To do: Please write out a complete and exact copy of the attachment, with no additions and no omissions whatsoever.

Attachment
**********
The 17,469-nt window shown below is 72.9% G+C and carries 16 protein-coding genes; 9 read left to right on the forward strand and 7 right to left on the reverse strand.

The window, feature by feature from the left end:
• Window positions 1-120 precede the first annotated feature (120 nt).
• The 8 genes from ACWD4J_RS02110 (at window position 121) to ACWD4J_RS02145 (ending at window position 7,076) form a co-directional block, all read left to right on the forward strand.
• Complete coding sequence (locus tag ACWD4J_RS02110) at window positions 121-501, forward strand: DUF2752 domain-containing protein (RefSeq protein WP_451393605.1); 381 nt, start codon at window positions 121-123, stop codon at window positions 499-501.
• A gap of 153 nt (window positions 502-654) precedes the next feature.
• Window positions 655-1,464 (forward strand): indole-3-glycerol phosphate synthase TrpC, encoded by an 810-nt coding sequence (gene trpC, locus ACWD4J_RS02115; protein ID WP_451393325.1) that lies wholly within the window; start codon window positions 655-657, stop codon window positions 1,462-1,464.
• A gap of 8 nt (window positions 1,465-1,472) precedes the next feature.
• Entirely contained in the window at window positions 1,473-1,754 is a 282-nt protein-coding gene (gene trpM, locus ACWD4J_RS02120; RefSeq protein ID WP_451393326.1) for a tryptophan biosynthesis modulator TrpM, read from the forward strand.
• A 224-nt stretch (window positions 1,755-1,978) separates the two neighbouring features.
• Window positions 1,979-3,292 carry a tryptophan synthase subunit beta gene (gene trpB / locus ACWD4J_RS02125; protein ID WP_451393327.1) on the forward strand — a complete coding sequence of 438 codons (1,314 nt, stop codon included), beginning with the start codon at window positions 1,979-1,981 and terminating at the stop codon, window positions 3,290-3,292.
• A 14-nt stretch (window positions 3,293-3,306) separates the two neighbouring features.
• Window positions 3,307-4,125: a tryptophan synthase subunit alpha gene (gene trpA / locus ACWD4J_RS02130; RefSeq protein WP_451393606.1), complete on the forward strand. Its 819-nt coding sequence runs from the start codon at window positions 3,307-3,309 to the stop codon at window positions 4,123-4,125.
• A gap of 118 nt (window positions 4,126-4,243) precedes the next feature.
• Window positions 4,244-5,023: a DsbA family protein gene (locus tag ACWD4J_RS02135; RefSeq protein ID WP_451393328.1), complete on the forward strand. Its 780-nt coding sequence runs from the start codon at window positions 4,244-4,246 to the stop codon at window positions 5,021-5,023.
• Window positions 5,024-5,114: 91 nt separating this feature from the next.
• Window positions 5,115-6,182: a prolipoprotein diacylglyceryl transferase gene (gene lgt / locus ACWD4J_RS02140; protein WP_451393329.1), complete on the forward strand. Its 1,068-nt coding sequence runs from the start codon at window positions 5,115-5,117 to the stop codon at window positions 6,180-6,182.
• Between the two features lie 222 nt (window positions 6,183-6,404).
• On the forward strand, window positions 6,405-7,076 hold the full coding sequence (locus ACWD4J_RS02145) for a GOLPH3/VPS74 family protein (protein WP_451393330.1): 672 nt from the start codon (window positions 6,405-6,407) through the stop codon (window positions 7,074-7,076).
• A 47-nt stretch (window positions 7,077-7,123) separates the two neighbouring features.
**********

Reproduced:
The 17,469-nt window shown below is 72.9% G+C and carries 16 protein-coding genes; 9 read left to right on the forward strand and 7 right to left on the reverse strand.

The window, feature by feature from the left end:
• Window positions 1-120 precede the first annotated feature (120 nt).
• The 8 genes from ACWD4J_RS02110 (at window position 121) to ACWD4J_RS02145 (ending at window position 7,076) form a co-directional block, all read left to right on the forward strand.
• Complete coding sequence (locus tag ACWD4J_RS02110) at window positions 121-501, forward strand: DUF2752 domain-containing protein (RefSeq protein WP_451393605.1); 381 nt, start codon at window positions 121-123, stop codon at window positions 499-501.
• A gap of 153 nt (window positions 502-654) precedes the next feature.
• Window positions 655-1,464 (forward strand): indole-3-glycerol phosphate synthase TrpC, encoded by an 810-nt coding sequence (gene trpC, locus ACWD4J_RS02115; protein ID WP_451393325.1) that lies wholly within the window; start codon window positions 655-657, stop codon window positions 1,462-1,464.
• A gap of 8 nt (window positions 1,465-1,472) precedes the next feature.
• Entirely contained in the window at window positions 1,473-1,754 is a 282-nt protein-coding gene (gene trpM, locus ACWD4J_RS02120; RefSeq protein ID WP_451393326.1) for a tryptophan biosynthesis modulator TrpM, read from the forward strand.
• A 224-nt stretch (window positions 1,755-1,978) separates the two neighbouring features.
• Window positions 1,979-3,292 carry a tryptophan synthase subunit beta gene (gene trpB / locus ACWD4J_RS02125; protein ID WP_451393327.1) on the forward strand — a complete coding sequence of 438 codons (1,314 nt, stop codon included), beginning with the start codon at window positions 1,979-1,981 and terminating at the stop codon, window positions 3,290-3,292.
• A 14-nt stretch (window positions 3,293-3,306) separates the two neighbouring features.
• Window positions 3,307-4,125: a tryptophan synthase subunit alpha gene (gene trpA / locus ACWD4J_RS02130; RefSeq protein WP_451393606.1), complete on the forward strand. Its 819-nt coding sequence runs from the start codon at window positions 3,307-3,309 to the stop codon at window positions 4,123-4,125.
• A gap of 118 nt (window positions 4,126-4,243) precedes the next feature.
• Window positions 4,244-5,023: a DsbA family protein gene (locus tag ACWD4J_RS02135; RefSeq protein ID WP_451393328.1), complete on the forward strand. Its 780-nt coding sequence runs from the start codon at window positions 4,244-4,246 to the stop codon at window positions 5,021-5,023.
• Window positions 5,024-5,114: 91 nt separating this feature from the next.
• Window positions 5,115-6,182: a prolipoprotein diacylglyceryl transferase gene (gene lgt / locus ACWD4J_RS02140; protein WP_451393329.1), complete on the forward strand. Its 1,068-nt coding sequence runs from the start codon at window positions 5,115-5,117 to the stop codon at window positions 6,180-6,182.
• Between the two features lie 222 nt (window positions 6,183-6,404).
• On the forward strand, window positions 6,405-7,076 hold the full coding sequence (locus ACWD4J_RS02145) for a GOLPH3/VPS74 family protein (protein WP_451393330.1): 672 nt from the start codon (window positions 6,405-6,407) through the stop codon (window positions 7,074-7,076).
• A 47-nt stretch (window positions 7,077-7,123) separates the two neighbouring features.